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The Daily Wildcat

The Daily Wildcat


    The skinny on trans fats

    Austin McEvoy
    Photo Illustration by Austin McEvoy / The Daily Wildcat Trans fat is made by partially hydrogenating vegetable oil.

    Frozen pizza will never be the same.

    The college favorite — along with doughnuts, microwave popcorn and crackers ­— is just one of few of the foods that will be affected by the Food and Drug Administration’s ban of trans fats, said Wanda Howell, a UA nutrition professor and registered dietitian.

    The FDA announced its decision to take trans fats off of the “generally recognized as safe” list on Nov. 7, stating that there is a high correlation between the intake of trans fat and coronary heart disease. The FDA is allowing a 60-day comment period before the ban begins to be enforced.

    Trans fats are similar to saturated fat in that they increase levels of low density lipoproteins, otherwise known as LDLs, Howell said.
    LDLs increase the amount of “bad” cholesterol in the body, she said.

    “Some data shows that trans fats are actually worse than saturated fats,” Howell said.

    Trans fats cause more adverse biological effects than saturated fats because they reduce the amount of high-density lipoproteins in the body, according to a study by Wageningen University.

    High density lipoproteins, or HDLs, are responsible for increasing the amount of “good cholesterol,” Howell said.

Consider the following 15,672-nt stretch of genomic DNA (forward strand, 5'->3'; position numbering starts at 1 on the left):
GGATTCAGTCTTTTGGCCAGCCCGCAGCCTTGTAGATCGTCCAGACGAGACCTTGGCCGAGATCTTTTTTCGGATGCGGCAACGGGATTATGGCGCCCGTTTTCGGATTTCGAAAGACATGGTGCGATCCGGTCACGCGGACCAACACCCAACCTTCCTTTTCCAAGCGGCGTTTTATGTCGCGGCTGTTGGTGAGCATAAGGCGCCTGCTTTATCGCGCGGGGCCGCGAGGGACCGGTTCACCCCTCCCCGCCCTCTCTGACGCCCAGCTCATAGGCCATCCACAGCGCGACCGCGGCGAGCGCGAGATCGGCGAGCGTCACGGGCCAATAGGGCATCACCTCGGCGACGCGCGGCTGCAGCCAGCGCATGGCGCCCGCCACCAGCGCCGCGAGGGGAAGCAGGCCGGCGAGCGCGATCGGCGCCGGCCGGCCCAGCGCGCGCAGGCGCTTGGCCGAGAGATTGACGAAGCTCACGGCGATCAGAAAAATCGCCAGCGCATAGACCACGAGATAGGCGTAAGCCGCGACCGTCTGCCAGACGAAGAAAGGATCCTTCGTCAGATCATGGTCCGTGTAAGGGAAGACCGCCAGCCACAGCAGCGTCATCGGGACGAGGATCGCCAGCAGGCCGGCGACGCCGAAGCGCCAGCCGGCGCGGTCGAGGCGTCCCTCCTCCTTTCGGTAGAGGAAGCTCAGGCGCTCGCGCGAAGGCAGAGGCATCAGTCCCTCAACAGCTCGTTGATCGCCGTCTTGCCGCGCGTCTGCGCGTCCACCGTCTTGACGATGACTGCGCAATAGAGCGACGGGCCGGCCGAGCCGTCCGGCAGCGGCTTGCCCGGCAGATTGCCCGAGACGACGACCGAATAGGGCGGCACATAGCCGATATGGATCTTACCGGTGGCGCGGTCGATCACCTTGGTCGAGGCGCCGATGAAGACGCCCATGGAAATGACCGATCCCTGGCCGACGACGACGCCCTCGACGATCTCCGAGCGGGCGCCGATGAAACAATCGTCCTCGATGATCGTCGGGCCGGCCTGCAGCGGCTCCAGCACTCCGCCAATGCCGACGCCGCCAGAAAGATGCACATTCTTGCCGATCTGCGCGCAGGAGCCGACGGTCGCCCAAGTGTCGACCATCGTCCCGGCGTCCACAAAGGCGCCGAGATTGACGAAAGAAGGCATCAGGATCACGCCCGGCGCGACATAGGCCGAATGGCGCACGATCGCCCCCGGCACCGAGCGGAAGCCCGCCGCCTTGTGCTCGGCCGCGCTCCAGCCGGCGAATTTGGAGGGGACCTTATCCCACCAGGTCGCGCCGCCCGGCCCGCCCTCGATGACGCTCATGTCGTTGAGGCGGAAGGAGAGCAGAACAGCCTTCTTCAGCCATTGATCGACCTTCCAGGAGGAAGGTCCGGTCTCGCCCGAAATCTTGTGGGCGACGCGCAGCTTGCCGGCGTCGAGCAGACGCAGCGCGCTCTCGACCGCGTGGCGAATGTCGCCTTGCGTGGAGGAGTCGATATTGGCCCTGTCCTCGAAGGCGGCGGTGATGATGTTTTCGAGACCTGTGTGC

Trans fat and saturated fat both have linear molecular structures. The difference is that saturated fat comes from animal products, while trans fat is synthesized from vegetable oil by partially hydrogenating a carbon-carbon double bond, Howell said.

    Manufacturers use trans fats because they lengthen the shelf life of their products, according to Howell. If trans fats were banned, food companies would have to use different kinds of fats in their products, which could increase the price of some items.

    This could have a significant effect on smaller manufacturers, Howell said.

    “If these companies use something other than trans fats in their products that costs more, that’s just more money that I have to pay,” said Diana Villar, a physiology junior. “I would rather keep trans fat in food if it means that it is cheaper.”

    However, the elimination of trans fats could prevent as many as 20,000 heart attacks a year and spare as many as 7,000 people from death due to coronary heart disease each year, according to estimates from the Centers for Disease Control and Prevention.

    “There is no question that what you eat affects your heart,” said Dr. Jess Thompson, a cardiothoracic surgeon and assistant professor in the UA department of surgery.

    Bad cholesterol causes plaque to build up in arteries, which can cause them to narrow and harden, Thompson said. This results in an increased risk of a heart attack and less oxygenated blood being delivered to the muscles, he said.

    Americans already seem more aware of these risks. The average amount of trans fat consumed per day decreased from 4.6 grams per day in 2003 to 1 gram per day in 2012, according to the FDA.

    “Consumers are already getting the message,” Howell said, “which is why banning trans fats has not been met with as much resistance.”

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